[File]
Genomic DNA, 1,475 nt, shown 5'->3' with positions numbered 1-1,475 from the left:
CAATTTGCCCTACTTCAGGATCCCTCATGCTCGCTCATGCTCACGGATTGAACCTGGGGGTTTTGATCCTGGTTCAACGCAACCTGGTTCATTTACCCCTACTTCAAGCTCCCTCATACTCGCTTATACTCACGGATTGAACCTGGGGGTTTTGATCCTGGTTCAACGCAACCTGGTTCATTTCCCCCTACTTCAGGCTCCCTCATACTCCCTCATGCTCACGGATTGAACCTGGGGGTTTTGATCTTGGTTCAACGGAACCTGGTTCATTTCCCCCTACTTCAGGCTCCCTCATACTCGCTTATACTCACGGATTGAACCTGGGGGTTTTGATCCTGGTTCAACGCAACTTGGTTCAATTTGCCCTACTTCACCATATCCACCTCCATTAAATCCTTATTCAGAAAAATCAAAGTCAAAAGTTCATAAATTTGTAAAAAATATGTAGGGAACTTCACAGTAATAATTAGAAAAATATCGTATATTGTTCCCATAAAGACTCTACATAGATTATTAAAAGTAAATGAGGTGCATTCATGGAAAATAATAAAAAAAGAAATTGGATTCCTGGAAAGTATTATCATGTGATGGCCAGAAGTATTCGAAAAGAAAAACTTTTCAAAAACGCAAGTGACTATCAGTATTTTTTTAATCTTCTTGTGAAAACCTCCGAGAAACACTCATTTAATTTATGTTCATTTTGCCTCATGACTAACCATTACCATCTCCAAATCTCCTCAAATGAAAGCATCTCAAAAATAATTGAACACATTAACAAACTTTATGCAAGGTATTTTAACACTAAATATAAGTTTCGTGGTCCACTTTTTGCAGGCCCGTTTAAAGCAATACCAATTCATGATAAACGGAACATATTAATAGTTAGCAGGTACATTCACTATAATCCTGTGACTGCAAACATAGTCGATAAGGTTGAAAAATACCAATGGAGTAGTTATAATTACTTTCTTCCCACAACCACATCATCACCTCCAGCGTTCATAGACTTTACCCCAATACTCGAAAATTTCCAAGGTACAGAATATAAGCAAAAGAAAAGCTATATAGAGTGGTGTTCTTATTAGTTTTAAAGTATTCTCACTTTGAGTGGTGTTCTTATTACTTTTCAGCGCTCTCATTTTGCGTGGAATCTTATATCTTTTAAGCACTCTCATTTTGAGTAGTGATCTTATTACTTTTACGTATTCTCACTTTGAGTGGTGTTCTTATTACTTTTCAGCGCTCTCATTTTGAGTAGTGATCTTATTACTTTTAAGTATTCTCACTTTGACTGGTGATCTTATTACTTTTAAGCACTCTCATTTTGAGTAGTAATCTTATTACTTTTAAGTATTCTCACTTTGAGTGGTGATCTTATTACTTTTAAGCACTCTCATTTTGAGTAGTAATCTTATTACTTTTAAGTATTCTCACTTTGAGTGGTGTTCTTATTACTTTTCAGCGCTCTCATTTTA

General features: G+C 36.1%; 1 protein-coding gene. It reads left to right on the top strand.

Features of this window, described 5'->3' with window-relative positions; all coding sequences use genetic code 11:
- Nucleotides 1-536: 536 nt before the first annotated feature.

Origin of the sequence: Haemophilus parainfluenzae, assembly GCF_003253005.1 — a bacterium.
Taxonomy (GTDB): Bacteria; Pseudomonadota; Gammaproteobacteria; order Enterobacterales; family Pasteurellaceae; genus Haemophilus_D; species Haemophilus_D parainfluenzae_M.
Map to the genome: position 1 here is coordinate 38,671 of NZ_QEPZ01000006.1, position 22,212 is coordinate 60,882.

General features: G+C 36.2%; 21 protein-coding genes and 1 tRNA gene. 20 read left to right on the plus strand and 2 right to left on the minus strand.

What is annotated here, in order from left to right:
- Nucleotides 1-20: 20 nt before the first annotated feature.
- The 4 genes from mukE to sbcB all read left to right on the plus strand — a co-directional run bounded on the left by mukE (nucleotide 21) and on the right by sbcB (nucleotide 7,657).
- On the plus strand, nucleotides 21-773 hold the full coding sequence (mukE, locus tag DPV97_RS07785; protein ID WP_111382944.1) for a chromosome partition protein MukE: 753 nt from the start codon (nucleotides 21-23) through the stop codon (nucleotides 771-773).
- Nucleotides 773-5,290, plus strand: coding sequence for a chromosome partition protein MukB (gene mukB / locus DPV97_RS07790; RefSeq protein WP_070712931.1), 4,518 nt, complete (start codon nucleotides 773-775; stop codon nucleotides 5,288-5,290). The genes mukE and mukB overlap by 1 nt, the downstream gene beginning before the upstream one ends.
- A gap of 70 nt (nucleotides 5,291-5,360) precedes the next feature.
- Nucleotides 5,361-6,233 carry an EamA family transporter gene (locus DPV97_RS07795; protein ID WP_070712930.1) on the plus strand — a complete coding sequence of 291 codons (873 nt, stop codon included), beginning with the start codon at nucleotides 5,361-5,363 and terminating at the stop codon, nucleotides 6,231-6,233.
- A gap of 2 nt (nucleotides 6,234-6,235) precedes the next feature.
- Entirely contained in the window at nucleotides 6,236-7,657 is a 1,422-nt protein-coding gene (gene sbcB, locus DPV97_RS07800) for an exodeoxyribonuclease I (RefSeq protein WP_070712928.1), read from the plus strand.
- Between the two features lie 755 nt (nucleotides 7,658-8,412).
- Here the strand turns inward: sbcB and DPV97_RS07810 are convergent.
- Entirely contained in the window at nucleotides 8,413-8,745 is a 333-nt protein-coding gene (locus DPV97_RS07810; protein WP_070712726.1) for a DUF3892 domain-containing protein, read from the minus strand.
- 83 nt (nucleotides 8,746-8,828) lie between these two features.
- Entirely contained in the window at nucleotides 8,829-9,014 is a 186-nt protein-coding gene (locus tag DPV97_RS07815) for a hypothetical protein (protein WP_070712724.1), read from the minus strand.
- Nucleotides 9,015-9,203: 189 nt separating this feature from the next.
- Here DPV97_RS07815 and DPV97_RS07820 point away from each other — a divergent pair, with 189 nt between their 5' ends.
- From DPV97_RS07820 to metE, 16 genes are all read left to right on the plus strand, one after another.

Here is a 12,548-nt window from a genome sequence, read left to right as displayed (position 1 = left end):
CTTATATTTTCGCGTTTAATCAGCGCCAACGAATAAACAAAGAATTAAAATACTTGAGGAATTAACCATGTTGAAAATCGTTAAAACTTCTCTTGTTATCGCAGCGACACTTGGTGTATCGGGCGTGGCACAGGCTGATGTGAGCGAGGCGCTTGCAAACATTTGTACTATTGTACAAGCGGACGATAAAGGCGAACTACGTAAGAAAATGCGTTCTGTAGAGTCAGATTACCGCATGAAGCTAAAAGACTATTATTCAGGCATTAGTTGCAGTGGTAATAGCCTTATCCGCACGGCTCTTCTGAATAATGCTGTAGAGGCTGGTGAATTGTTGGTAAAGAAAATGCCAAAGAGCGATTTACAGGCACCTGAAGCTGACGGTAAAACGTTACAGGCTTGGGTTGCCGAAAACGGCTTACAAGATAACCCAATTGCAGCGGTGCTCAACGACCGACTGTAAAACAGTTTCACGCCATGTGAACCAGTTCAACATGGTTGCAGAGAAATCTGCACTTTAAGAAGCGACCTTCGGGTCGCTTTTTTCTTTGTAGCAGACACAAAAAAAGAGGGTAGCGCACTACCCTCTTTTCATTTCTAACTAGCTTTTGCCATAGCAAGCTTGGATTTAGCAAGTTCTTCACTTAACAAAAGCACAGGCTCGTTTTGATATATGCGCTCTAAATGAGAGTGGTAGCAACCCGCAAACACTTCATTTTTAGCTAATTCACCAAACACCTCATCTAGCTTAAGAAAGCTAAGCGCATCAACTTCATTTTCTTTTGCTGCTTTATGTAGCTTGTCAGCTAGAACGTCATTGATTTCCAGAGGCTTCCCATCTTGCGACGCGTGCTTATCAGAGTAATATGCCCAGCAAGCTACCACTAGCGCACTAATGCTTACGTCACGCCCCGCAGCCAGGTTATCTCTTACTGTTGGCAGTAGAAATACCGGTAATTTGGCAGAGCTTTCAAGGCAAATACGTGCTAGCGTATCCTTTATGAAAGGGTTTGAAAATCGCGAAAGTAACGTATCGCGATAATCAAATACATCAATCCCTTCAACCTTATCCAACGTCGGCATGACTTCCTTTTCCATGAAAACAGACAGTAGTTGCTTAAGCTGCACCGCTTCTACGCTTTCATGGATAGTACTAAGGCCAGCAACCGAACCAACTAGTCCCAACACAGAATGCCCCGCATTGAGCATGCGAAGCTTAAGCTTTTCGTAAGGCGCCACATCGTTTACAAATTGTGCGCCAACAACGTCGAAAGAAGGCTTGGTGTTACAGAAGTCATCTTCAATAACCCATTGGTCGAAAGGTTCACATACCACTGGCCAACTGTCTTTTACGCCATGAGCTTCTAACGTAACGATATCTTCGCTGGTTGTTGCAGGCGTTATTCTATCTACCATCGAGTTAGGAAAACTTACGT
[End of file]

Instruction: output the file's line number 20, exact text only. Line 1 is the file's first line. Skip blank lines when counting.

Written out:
- Here the strand turns inward: sbcB and DPV97_RS07810 are convergent.